The first survey of its kind in England today, carried out by the NHS Information Centre, paints a mixed picture of how adults using social services feel about their care – from control of their own lives to how safe and clean they feel.
More than 60,000 people aged 18 and over, who receive wholly or partially-funded support from social services, responded to the survey; Personal Social Services Adult Social Care Survey, England 2010-11.
Provisional results for 2010-11 - focusing on either end of the scale of positive and negative views - show that among respondents:
Satisfaction and quality of life
- 62 per cent say they are extremely or very satisfied with the care and support services they receive, while three per cent are dissatisfied.
- 26 per cent say life is “so good, it could not be better” or “very good”, but seven per cent say their life is “bad”, and three per cent say life is “very bad” or “so bad it could not be worse”.
- 57 per cent say the way they are helped and treated makes them think and feel better about themselves; but 11 per cent say the way they are helped and treated sometimes or completely undermines the way they think and feel.
Control and safety
- 30 per cent say they have as much control of their daily life as they want, while five per cent say they have no control.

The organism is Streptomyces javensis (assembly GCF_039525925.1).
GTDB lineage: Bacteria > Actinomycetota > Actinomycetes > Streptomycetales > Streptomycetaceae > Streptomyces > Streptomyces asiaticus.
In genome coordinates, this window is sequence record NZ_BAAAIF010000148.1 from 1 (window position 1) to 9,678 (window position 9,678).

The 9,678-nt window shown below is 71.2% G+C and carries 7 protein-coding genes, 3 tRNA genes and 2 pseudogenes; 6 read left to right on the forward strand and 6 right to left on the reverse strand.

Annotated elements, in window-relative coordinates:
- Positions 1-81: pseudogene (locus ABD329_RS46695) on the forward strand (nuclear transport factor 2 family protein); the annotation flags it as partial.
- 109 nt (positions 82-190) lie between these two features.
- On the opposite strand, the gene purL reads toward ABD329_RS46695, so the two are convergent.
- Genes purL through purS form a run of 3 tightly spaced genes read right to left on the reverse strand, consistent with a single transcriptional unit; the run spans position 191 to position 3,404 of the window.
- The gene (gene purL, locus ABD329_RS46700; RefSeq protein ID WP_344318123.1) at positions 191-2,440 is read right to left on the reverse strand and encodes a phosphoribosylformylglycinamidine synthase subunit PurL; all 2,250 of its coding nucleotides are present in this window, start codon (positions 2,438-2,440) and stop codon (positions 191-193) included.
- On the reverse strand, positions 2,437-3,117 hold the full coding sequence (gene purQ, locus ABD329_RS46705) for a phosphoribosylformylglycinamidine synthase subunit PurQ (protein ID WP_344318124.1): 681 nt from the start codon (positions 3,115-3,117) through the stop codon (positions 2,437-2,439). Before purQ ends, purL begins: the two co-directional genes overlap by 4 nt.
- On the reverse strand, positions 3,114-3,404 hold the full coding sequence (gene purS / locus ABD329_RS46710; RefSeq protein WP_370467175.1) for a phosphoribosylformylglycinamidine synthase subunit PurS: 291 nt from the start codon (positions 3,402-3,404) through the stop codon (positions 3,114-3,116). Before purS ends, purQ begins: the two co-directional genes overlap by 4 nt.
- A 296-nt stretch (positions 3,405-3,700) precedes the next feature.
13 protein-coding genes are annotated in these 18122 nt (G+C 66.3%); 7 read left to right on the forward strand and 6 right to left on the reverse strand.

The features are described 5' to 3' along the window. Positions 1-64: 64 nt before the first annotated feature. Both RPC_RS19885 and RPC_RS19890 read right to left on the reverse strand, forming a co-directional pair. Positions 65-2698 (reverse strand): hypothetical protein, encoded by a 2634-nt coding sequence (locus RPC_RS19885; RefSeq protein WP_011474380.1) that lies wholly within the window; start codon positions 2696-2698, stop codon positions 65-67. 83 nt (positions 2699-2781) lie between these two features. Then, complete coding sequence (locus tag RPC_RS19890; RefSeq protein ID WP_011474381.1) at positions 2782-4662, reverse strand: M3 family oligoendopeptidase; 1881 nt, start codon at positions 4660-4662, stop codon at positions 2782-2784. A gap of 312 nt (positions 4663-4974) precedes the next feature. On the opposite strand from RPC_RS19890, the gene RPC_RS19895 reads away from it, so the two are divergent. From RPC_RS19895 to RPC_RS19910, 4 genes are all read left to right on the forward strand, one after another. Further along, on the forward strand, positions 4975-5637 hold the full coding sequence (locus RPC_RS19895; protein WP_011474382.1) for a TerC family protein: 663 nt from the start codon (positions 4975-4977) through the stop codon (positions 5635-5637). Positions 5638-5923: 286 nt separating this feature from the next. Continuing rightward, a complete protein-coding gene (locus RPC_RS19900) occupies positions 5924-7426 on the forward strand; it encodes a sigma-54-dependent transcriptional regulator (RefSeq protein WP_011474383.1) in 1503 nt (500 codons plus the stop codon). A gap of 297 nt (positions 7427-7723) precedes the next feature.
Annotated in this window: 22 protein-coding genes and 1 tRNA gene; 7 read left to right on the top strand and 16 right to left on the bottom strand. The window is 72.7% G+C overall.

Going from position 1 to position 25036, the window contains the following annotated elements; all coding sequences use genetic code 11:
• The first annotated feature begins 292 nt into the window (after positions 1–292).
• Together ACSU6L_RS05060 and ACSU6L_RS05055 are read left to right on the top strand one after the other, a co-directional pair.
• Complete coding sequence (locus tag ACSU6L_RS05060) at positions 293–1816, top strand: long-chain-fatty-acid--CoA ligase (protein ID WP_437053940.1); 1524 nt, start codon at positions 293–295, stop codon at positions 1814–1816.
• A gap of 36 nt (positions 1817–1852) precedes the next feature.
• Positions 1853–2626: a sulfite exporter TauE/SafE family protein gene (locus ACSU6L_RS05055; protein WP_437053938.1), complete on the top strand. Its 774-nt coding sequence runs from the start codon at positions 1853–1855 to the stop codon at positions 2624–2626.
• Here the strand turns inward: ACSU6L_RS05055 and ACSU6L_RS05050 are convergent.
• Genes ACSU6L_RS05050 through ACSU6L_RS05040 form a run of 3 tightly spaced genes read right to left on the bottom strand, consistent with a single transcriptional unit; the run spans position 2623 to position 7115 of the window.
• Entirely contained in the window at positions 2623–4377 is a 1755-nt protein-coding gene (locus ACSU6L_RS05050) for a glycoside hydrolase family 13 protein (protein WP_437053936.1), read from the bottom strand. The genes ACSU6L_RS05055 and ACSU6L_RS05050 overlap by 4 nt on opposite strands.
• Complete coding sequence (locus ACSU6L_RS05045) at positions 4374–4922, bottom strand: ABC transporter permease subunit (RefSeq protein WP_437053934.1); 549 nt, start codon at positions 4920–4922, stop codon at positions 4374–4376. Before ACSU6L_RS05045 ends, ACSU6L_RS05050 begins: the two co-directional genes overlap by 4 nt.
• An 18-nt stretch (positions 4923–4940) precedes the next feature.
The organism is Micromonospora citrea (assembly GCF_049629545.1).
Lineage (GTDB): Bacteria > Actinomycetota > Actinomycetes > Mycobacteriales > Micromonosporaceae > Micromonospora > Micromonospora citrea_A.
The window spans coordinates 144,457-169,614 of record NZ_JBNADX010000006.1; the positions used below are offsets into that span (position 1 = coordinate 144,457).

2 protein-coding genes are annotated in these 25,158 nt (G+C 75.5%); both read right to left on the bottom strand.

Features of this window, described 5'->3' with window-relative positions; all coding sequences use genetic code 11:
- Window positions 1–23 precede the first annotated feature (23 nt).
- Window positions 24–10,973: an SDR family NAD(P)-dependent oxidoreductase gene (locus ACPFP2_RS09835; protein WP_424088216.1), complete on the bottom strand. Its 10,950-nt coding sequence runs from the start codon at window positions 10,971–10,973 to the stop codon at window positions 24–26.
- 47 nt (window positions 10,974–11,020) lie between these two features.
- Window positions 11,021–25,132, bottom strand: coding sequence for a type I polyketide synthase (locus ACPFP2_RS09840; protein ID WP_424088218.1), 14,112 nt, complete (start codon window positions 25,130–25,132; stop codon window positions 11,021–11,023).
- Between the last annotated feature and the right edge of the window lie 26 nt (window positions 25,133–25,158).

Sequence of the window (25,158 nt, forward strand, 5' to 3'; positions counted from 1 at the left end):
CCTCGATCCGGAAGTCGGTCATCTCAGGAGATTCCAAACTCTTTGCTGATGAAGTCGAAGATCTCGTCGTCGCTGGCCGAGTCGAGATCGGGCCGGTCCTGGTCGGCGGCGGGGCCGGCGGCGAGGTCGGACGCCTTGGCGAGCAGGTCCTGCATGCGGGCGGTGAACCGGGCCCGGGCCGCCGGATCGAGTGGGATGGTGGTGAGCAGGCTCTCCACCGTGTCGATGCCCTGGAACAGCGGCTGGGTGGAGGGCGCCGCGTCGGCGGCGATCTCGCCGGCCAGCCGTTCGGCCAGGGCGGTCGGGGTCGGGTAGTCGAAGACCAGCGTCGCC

- 62 per cent feel as safe as they want. Five per cent feel less than adequately safe, while two per cent do not feel safe at all.
Cleanliness and food
- 55 per cent feel clean and are able to present themselves the way they like, while four per cent feel less than adequately clean or presentable. One per cent don't feel at all clean or presentable.
- 63 per cent say they get all the food and drink they like, when they want. Four per cent don't always get adequate or timely food or drink, while one per cent don't always get adequate or timely food and drink and think this is a risk to their health.
NHS Information Centre chief executive Tim Straughan said: “Rather than measuring the quantity of care delivered, this report focuses on the quality of the care received from the perspective of those who actually receive it.
“The results give cause for thought - as while they show the majority of those responding to the survey are happy with the care they receive, there are noticeable minorities that have low views both of the service they receive and aspects of their life.
“It is compelling to note that, for example, ten per cent of respondents feel life is bad, very bad or so bad it could not be worse, and eleven per cent say the way they are helped and treated sometimes or completely undermines the way they think and feel.”
The provisional report is available at: www.ic.nhs.uk/pubs/provadultsocialcaresurvey1011
Final results from the survey are expected to be published in December 2011.